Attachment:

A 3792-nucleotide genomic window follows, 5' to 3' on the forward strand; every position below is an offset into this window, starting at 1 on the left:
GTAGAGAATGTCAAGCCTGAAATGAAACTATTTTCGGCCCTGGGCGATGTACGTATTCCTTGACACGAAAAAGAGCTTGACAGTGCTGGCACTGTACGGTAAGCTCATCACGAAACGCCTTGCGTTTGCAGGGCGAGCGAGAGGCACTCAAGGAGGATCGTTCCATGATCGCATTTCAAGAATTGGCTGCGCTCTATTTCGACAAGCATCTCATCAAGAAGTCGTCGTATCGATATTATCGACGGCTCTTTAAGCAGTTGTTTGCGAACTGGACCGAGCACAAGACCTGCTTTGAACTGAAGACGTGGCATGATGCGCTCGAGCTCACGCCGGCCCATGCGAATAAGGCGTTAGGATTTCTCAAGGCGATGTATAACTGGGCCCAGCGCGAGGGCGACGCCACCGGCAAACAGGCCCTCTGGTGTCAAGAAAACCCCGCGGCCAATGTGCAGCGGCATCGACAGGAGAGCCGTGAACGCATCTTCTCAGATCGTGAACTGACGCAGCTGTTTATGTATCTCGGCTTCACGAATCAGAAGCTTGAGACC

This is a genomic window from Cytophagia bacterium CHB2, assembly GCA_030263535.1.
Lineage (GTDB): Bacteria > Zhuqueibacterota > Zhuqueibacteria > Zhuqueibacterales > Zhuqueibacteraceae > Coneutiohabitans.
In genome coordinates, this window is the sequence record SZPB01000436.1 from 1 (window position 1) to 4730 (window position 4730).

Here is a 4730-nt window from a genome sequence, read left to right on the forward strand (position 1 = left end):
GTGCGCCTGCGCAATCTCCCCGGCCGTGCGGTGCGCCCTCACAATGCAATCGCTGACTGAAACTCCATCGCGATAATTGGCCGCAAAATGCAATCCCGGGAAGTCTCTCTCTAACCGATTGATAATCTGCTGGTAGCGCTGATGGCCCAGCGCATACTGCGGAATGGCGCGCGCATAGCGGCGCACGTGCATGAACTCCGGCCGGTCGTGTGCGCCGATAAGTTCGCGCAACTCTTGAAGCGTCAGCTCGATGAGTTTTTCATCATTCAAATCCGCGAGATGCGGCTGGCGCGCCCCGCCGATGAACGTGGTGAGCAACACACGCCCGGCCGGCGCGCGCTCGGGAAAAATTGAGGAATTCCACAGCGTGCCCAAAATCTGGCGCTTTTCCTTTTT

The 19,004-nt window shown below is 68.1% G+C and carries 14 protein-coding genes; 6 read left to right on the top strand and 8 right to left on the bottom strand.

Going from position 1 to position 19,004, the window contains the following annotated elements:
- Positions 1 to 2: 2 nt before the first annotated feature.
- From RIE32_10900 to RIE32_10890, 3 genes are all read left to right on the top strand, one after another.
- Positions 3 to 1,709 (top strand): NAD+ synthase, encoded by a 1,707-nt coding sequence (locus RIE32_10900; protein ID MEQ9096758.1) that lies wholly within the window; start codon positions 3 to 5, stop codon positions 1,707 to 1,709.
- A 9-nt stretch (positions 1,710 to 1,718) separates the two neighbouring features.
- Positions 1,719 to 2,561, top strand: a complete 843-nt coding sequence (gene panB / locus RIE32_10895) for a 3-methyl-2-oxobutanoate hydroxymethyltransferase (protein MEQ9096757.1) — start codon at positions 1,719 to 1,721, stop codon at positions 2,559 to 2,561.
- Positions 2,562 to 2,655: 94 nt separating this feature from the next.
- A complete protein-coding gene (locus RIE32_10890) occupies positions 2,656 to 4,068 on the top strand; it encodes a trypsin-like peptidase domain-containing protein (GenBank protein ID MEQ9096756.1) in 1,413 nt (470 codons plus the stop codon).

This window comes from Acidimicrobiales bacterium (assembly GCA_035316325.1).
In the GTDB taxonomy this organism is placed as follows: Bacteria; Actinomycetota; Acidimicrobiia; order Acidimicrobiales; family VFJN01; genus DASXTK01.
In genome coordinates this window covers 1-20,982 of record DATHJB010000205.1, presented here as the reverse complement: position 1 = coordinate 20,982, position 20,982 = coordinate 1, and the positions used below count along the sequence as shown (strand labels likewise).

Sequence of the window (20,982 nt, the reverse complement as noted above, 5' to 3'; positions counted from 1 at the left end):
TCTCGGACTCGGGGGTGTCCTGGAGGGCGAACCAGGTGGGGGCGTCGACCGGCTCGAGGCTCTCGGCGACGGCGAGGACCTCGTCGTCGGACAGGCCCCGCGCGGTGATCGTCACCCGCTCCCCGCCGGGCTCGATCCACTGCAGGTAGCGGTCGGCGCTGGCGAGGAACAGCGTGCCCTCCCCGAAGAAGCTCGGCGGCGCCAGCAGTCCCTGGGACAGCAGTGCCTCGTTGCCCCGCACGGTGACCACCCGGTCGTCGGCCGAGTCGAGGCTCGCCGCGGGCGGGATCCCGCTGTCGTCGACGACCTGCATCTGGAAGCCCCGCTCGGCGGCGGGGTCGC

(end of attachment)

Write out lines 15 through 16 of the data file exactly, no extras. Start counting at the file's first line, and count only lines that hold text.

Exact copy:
- Positions 2,562 to 2,655: 94 nt separating this feature from the next.
- A complete protein-coding gene (locus RIE32_10890) occupies positions 2,656 to 4,068 on the top strand; it encodes a trypsin-like peptidase domain-containing protein (GenBank protein ID MEQ9096756.1) in 1,413 nt (470 codons plus the stop codon).